Oh, but don’t think that the season premiere forgot about Holt and Gina. The two quickly struggle with the PR department taking weeks to name a new pigeon mascot, which almost has the feud between Holt and Wuntch reaching a boiling point, before Holt resigns himself to his new position, and feels that he has failed, and must leave the NYPD altogether, particularly after Wuntch makes him dress up in the mascot outfit for a police presentation to grade-schoolers. Gina gives him a pep talk however, and Holt decides to work his way back up, re-committing to his plan to improve the PR department. Fortunately, Gina also proved to be a great source of humour in this premiere, with one of this episode’s biggest laughs coming when she introduces herself as the human personification of the ‘100’ emoticon. Oh, Gina. Never change!

That said, as much as Season Three of Brooklyn Nine-Nine seems to be going to some really bold, interesting new places, this premiere didn’t really hit the ground running as much as Season Two’s premiere did, or even the pilot. The show is going through some growing pains with its new dynamics, and some of them feel a bit awkward for now. Some of this is probably intentional, namely the Peralta/Santiago romance, but the show clearly needs a bit of time to re-adjust to the new character roles, and really hit its A-game again. Scully and Hitchcock didn’t even really appear at all (though Scully was mentioned briefly by Dozerman after he was revealed to be in the bathroom for a while), and it so far feels like the Holt/Gina setting is playing second fiddle to the reliable antics of the Nine-Nine precinct itself.

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Still, the premiere did end on a pretty hilarious and shocking note, as The Vulture himself, Detective Pembrooke, ends up taking the place of the late Dozerman as the Nine-Nine’s new captain. Naturally, he quickly promises to make the office miserable, and that’s where the episode ends. I have to admit, that was a very unexpected twist, and one that the show nicely delivered as a great, grim surprise!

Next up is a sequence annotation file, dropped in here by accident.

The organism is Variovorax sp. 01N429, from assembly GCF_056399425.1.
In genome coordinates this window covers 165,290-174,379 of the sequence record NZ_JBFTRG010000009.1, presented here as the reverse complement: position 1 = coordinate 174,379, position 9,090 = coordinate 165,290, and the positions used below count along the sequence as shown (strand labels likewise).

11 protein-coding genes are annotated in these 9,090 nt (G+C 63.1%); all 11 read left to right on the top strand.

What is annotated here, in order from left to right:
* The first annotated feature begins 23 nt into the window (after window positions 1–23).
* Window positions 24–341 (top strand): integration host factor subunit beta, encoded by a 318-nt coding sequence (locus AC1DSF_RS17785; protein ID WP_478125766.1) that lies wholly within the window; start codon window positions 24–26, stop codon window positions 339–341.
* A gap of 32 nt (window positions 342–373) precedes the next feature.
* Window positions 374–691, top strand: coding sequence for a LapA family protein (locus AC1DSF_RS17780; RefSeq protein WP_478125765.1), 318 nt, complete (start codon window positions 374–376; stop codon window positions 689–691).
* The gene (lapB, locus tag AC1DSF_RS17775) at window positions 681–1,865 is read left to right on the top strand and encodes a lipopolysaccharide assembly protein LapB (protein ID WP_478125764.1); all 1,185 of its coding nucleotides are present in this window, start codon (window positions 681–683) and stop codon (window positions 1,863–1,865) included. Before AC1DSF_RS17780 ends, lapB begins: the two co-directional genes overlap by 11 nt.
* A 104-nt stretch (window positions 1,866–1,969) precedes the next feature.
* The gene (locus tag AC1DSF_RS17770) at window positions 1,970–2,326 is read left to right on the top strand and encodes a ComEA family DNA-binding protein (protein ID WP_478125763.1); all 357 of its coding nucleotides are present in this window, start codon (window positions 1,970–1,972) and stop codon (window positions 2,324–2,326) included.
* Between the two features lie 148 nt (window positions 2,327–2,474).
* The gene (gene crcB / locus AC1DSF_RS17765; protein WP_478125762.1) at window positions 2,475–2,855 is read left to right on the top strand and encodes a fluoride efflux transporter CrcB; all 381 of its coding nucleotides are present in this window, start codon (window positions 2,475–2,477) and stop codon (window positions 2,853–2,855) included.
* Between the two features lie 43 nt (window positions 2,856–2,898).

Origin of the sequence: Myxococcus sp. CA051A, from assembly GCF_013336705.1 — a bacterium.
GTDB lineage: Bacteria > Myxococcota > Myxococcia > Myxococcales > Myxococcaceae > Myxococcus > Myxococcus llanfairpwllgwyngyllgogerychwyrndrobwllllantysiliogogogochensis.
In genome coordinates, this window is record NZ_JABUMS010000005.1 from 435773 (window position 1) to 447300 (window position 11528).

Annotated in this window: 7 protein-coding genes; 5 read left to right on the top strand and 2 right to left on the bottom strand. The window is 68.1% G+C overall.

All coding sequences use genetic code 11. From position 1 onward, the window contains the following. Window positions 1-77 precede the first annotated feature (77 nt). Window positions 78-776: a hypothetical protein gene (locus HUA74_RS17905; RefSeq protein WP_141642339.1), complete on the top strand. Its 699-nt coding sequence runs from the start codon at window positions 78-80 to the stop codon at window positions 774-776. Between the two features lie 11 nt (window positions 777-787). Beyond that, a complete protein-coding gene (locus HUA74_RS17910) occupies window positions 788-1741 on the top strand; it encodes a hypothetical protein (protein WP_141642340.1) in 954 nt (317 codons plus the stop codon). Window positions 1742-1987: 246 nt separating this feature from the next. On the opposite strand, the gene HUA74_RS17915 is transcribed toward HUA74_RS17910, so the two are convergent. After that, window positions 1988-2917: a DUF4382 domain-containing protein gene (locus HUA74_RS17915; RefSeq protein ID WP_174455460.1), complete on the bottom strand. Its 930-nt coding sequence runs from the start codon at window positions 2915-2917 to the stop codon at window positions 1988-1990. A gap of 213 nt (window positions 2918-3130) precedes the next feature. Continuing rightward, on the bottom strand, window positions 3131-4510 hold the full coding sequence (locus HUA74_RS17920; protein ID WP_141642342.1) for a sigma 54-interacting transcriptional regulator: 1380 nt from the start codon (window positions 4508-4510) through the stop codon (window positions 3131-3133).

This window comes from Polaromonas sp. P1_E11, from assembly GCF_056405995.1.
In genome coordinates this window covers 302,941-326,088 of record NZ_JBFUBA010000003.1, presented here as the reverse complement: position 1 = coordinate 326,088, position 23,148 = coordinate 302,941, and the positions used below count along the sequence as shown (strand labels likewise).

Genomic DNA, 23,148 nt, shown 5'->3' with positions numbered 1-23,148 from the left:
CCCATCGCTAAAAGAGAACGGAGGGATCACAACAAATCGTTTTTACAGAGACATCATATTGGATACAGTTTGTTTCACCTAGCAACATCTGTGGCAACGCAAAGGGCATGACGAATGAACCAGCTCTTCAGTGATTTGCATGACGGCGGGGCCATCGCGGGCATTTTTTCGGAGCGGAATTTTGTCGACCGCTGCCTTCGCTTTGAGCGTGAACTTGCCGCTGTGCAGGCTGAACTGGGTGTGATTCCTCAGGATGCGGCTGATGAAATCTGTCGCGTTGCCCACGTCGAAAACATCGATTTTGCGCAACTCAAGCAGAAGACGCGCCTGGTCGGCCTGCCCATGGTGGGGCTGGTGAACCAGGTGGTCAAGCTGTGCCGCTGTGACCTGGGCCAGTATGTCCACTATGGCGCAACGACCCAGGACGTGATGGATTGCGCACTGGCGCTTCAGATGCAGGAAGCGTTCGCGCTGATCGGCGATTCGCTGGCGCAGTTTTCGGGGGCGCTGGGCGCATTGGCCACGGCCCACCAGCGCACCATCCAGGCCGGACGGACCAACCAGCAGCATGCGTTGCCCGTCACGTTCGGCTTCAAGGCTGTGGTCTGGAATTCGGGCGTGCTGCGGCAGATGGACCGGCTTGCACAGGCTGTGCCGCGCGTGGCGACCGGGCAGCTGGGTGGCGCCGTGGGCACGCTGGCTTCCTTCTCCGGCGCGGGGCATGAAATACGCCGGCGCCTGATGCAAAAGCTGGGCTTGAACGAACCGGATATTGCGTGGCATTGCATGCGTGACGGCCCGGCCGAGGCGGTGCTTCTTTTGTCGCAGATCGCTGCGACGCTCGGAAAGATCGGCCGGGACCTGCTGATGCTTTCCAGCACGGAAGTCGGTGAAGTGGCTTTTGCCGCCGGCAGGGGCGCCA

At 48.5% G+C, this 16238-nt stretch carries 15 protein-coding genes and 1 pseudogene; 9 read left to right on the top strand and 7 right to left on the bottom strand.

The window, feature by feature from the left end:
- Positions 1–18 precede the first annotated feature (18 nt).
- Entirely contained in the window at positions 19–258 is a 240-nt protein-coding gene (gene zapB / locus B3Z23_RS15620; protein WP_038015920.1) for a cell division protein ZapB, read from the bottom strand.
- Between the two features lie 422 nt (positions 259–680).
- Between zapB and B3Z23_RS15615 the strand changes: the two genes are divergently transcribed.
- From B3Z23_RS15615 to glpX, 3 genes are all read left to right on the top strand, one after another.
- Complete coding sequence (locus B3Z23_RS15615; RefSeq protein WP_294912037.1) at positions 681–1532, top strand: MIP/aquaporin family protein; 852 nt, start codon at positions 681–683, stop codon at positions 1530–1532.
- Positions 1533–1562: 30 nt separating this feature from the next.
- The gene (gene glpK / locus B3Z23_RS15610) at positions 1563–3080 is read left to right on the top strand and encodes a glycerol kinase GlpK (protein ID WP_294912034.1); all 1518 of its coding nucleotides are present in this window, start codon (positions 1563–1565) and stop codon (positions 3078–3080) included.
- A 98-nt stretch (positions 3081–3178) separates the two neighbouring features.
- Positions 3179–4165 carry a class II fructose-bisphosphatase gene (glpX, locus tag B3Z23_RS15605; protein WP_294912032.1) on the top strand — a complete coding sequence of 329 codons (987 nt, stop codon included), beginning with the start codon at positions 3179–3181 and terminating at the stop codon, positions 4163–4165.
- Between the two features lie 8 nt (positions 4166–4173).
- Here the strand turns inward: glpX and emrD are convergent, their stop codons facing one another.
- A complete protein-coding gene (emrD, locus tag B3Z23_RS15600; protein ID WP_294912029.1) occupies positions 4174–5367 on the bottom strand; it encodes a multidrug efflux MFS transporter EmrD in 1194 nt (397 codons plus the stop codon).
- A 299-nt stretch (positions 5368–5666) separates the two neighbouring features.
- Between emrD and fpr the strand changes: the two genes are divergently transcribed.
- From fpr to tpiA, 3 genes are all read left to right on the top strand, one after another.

“New Captain” has some early kinks, but despite some rough, awkward elements in the new character writing, this season premiere still had plenty of effective jokes, and set up for a lot of interesting new story directions. Some of those stories are more intriguing than others for now, but it’s nonetheless great to have the Nine-Nine back in action, and still feeling like they haven’t lost their touch with all of these upheavals!

Brooklyn Nine-Nine is dealing with some growing pains in its drastic shifts with the character dynamic for Season Three, but it nonetheless delivers a solid third season premiere with some good laughs, and some well-executed surprises.
Diaz's abuse of the new Dozerpads
Boyle nosing in to the Peralta/Santiago romance
The Vulture taking over the precinct by the end
Hader's guest character was a bit over-the-top
Still needs to refine the new character dynamics